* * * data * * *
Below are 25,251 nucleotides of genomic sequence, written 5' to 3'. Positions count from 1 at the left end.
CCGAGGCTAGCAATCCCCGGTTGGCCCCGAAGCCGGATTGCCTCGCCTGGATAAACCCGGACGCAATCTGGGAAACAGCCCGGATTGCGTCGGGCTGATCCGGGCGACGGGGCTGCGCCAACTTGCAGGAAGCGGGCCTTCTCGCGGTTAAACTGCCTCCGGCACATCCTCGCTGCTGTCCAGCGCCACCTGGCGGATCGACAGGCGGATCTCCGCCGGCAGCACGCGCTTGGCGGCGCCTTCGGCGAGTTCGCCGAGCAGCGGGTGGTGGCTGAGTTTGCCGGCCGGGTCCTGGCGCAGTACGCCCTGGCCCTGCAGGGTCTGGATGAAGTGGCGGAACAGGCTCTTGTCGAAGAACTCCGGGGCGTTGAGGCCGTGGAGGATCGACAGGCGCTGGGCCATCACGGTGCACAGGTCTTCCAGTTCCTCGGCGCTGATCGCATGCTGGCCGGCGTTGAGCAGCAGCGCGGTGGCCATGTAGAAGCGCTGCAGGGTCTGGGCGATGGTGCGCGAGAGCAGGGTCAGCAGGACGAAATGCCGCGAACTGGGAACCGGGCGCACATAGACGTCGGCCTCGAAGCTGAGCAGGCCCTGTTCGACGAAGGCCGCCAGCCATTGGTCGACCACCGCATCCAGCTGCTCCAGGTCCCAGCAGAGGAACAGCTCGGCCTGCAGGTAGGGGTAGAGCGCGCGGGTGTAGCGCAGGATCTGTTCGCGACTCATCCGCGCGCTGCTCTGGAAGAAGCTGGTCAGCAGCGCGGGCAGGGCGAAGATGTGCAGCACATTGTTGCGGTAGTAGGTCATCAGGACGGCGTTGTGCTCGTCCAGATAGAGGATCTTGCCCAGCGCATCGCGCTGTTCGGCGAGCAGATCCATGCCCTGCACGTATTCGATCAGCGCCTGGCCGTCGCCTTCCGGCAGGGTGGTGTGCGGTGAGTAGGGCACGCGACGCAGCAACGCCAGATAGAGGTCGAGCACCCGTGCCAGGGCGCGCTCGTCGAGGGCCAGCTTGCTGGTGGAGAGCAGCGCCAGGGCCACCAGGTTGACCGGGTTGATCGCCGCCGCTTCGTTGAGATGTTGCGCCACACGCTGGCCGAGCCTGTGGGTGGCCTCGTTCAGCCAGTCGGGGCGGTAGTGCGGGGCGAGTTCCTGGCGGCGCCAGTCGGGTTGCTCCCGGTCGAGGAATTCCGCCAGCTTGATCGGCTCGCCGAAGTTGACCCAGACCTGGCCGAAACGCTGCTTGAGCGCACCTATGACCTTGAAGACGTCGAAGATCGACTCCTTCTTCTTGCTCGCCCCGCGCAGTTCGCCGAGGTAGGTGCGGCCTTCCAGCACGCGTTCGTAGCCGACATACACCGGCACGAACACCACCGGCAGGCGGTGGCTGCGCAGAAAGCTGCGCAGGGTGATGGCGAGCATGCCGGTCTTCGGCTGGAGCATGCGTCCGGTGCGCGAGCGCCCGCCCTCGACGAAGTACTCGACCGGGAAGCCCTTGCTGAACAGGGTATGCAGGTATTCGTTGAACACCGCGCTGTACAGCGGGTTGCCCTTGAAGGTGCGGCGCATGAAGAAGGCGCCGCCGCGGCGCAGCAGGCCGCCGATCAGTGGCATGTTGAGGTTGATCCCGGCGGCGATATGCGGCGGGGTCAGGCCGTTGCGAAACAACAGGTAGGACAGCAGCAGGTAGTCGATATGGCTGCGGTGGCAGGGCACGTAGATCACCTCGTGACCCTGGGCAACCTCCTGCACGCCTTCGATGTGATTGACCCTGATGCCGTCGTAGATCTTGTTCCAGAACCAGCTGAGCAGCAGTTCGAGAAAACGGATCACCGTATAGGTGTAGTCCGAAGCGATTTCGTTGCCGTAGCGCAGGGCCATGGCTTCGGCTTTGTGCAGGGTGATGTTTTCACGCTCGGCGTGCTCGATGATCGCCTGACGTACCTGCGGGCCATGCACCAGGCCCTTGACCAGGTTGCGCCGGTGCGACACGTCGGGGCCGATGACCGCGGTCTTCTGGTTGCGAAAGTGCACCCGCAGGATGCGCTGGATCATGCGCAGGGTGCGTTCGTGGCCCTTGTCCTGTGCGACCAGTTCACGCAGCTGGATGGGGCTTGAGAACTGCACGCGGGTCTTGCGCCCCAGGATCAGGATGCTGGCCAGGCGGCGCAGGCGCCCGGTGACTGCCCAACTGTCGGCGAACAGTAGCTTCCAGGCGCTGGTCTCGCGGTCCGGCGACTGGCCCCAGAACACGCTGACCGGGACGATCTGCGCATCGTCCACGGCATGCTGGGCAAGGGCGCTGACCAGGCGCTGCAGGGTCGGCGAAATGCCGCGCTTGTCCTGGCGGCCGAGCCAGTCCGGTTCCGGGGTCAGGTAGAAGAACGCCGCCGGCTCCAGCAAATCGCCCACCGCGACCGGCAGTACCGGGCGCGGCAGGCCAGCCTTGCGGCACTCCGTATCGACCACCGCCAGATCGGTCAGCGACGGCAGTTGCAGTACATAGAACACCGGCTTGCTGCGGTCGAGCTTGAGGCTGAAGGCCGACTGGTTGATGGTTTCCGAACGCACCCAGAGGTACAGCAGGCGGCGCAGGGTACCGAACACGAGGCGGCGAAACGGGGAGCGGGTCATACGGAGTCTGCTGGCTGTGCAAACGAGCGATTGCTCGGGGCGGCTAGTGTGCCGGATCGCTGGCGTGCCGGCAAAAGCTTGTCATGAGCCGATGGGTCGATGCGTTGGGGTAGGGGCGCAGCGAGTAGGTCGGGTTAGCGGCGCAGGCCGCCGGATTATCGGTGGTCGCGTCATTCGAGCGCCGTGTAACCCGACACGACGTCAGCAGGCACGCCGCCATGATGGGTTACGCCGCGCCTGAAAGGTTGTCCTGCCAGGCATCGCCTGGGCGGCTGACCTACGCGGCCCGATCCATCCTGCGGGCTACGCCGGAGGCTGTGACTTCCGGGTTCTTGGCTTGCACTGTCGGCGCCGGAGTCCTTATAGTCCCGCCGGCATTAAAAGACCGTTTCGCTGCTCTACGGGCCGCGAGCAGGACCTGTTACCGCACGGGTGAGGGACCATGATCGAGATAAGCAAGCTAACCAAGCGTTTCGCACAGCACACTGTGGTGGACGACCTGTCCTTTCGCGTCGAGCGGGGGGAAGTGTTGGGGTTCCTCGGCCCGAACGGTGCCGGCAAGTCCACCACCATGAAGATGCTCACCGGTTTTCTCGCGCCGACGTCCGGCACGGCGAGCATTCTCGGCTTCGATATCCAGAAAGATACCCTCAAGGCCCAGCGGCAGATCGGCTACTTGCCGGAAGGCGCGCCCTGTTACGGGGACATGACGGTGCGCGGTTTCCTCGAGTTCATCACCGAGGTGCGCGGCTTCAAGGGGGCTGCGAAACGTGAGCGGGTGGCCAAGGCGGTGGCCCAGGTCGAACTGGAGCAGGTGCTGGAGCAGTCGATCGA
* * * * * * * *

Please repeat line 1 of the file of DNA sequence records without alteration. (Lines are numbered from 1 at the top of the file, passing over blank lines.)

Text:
Below are 25,251 nucleotides of genomic sequence, written 5' to 3'. Positions count from 1 at the left end.